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“My name is Dr. William Matras,” he said in a calm, clear voice that was entirely at odds with his appearance. “I am—I was; I suppose I’m not anymore—an epidemic researcher for the Centers for Disease Control. I have been working on the issue of the Kellis cure since it was first allowed into the atmosphere. I have been tracking the development of the epidemic, along with my colleague, Dr. Christopher Sinclair.” His breath hitched, voice threatening to break. He got himself back under control, and continued. “Chris wouldn’t sanction what I’m going to say next. Good thing he isn’t around to tell me not to say it, right?

“The news has been lying to you. This is not a virulent summer cold; this is not a new strain of the swine flu. This is, and has always been, a man-made pandemic whose effects were previously unknown in higher mammals. Put bluntly, the Kellis cure has mutated, becoming conjoined with an experimental Marburg-based cure for cancer. It is airborne. It is highly contagious. And it raises the dead.

“Almost everyone who breathes air is now infected with this virus. Transmission is apparently universal, and does not come with any initial symptoms. The virus will change forms under certain conditions, going from the passive ‘helper’ form to the active ‘killer’ form of what we’ve been calling Kellis-Amberlee. Once this process begins, there is nothing that can stop it. Anyone whose virus has begun to change forms is going to become one of the mindless cannibals now shambling around our streets. Why? We don’t know. What we do know is that fluid transmission seems to trigger the active form of the virus—bites, scratches, even getting something in your eye. Some people may seroconvert spontaneously. We believe these people were involved with the Marburg trials in Colorado, but following the destruction of the facility where those trials were conducted, we have no way of being absolutely sure.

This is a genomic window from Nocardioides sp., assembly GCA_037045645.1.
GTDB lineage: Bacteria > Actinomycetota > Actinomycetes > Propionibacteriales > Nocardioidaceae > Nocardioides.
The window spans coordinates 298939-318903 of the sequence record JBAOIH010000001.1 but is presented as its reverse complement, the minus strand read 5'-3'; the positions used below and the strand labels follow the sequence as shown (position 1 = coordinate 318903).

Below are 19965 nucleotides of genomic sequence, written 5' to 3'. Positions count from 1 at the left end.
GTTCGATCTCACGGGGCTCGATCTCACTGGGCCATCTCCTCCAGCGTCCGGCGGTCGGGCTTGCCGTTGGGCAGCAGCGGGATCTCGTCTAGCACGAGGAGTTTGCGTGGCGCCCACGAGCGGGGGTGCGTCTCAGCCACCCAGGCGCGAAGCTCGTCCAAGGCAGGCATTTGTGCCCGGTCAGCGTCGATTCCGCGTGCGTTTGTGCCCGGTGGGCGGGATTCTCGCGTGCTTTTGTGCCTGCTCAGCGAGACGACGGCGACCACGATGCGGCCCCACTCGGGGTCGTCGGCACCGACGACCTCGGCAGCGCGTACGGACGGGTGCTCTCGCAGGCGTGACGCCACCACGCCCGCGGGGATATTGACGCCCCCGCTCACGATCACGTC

“Let me repeat: We have been lying to you. The government is not allowing us to spread any knowledge about the walking plague, saying that we would trigger a mass panic. Well, the masses are panicking, and I don’t think keeping secrets is doing anybody any favors. Not at this stage.

“Once someone has converted into the…hell, once somebody’s a zombie, there’s no coming back. They are no longer the people you have known all your life. Head shots seem to work best. Severe damage to the body will eventually cause them to bleed out, but it can take time, and it will create a massive hot zone that can’t be sterilized with anything but fire or bleach. We have…God, we have…” He stopped for a moment, dropping his forehead into the palm of his hand. Finally, dully, he said, “We have lied to you. We have withheld information. What follows is everything we know about this disease, and the simple fact of it is, we know there isn’t any cure. We know we can’t stop it.

“Early signs of amplification include dilated pupils, blurred vision, dry mouth, difficulty breathing, loss of coordination, unexplained mood swings, personality changes, apparent lapses in memory, aphasia…”